Yes in a dose-dependent manner Sevoflurane impairs less than iso or des, halothane impairs it the most

27

How does nitrous affect CMRO2, CBF, and ICP?

Increases all three of them

28

What level of consciousness do you see when an EEG shows delta waves? theta waves? alpha waves? beta waves?

Delta: deep sleep Theta: first stage of sleep/drowsiness Alpha: relaxed bu alert Beta: Highly alert

29

Which volatile anesthetic has epileptiform discharge during induction and at 2 MAC?

Sevoflurane and Enflurane (not clinically significant)

30

Blood flow to the brain comes what what two main arteries?

Internal carotid (80%) and vertebrobasilar system (20%)

31

What are the main areas of aneurysms in the brain?

Anterior communicating artery (25%) MCA (25%) Internal carotid artery between posterior communicating and anterior choroidal arteries (22%) Basilar bifurcation (7%) Internal carotid bifurcation (4%)

32

Put these in order of most to least sensitive for detecting VAE: TEE, PA pressures, ETN2, Precordial doppler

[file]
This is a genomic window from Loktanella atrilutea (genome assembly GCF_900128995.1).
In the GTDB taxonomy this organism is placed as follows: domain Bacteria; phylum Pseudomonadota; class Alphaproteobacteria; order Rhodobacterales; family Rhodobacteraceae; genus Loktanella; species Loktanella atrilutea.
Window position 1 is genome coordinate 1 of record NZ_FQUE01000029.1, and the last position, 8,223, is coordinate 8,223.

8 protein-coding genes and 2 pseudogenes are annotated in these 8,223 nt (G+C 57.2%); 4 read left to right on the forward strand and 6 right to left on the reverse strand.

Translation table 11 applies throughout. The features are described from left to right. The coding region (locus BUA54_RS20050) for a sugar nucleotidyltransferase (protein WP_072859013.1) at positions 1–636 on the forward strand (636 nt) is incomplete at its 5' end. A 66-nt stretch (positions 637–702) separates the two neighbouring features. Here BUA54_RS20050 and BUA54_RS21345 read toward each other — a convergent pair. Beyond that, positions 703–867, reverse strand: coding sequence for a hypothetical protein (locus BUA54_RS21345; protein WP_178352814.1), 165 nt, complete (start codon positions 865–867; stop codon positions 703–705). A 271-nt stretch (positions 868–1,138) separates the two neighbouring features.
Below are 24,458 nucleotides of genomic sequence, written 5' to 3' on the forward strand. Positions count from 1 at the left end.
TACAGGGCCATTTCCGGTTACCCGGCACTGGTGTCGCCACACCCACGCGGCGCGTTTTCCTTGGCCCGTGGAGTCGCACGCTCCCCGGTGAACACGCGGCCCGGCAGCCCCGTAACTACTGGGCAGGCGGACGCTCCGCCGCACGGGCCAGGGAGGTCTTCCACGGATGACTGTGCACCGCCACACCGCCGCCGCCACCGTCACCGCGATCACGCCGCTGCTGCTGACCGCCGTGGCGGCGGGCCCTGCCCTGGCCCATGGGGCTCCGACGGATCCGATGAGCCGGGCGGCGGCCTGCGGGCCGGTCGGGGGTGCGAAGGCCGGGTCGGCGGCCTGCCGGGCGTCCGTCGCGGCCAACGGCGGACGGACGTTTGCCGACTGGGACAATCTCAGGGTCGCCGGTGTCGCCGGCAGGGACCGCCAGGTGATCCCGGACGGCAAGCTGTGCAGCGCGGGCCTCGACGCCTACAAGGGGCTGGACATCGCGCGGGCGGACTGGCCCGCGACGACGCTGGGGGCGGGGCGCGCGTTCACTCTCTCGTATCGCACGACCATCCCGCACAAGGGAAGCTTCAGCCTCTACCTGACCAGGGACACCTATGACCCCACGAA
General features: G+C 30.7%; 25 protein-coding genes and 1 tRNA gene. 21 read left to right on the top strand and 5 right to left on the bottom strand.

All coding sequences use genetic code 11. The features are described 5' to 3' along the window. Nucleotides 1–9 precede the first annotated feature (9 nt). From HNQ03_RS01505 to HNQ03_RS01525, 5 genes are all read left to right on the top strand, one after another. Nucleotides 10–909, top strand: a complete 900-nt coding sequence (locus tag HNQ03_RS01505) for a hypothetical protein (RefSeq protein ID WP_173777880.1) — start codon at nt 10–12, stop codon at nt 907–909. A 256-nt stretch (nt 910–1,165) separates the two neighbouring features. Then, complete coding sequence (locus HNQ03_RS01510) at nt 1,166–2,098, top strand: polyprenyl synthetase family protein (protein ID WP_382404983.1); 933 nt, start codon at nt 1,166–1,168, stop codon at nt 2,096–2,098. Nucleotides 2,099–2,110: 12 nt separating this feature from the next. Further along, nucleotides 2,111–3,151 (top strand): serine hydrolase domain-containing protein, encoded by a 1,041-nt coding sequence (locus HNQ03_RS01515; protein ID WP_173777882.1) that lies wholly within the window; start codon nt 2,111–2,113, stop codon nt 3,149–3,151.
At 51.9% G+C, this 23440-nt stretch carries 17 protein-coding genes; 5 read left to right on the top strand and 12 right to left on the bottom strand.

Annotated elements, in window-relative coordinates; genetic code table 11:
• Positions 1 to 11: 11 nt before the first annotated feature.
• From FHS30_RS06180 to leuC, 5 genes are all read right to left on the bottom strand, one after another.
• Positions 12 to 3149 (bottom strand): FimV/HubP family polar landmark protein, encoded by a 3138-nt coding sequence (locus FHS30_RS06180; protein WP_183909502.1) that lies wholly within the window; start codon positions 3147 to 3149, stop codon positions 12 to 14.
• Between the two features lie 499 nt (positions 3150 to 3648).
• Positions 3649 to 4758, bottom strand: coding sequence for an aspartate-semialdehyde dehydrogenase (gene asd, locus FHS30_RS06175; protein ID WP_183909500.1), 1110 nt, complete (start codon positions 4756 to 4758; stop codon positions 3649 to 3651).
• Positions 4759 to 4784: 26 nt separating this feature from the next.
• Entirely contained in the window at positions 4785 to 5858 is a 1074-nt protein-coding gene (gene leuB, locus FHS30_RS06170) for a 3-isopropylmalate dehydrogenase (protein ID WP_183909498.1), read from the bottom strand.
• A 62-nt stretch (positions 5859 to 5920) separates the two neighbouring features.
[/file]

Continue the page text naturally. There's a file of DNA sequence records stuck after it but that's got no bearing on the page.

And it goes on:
TEE > Doppler > PA pressure changes > ETN2

33

What are the first steps needed after diagnosis of a VAE?

Flood the field, stop N2O, 100% O2, T-berg, positive pressure vent (pressure on SVC), compression of jugular vein, fluids/pressors, aspiration of central line

34

If you have an unruptured aneurysm and surgeon asks for hyperventilation and mannitol, what do you do?

No! Since transmural pressure of the aneurysm is MAP - ICP, once the cranial vault is open, ICP is 0 and then you can do it to prevent rupture since transmural pressure = MAP

35

What ECG changes do you see with subarachnoid hemorrhages?

Sympathetic stimulation can cause dysrythmias (i.e. PVCs, prolonged QT, ventricular tachyarrythmias)